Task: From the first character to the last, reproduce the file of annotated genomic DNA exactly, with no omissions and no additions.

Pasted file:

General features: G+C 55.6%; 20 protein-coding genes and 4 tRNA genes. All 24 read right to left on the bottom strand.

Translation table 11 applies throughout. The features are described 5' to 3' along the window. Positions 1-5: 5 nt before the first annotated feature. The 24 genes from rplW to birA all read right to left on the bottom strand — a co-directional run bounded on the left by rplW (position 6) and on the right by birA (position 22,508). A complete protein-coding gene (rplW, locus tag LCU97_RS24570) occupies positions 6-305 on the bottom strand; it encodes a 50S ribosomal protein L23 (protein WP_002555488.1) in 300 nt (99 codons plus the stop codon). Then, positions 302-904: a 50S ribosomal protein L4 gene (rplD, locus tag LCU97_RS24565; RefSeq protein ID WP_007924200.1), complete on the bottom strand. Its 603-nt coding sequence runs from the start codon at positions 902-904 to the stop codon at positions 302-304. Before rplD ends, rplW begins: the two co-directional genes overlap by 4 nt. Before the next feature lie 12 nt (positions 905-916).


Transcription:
General features: G+C 55.6%; 20 protein-coding genes and 4 tRNA genes. All 24 read right to left on the bottom strand.

Translation table 11 applies throughout. The features are described 5' to 3' along the window. Positions 1-5: 5 nt before the first annotated feature. The 24 genes from rplW to birA all read right to left on the bottom strand — a co-directional run bounded on the left by rplW (position 6) and on the right by birA (position 22,508). A complete protein-coding gene (rplW, locus tag LCU97_RS24570) occupies positions 6-305 on the bottom strand; it encodes a 50S ribosomal protein L23 (protein WP_002555488.1) in 300 nt (99 codons plus the stop codon). Then, positions 302-904: a 50S ribosomal protein L4 gene (rplD, locus tag LCU97_RS24565; RefSeq protein ID WP_007924200.1), complete on the bottom strand. Its 603-nt coding sequence runs from the start codon at positions 902-904 to the stop codon at positions 302-304. Before rplD ends, rplW begins: the two co-directional genes overlap by 4 nt. Before the next feature lie 12 nt (positions 905-916).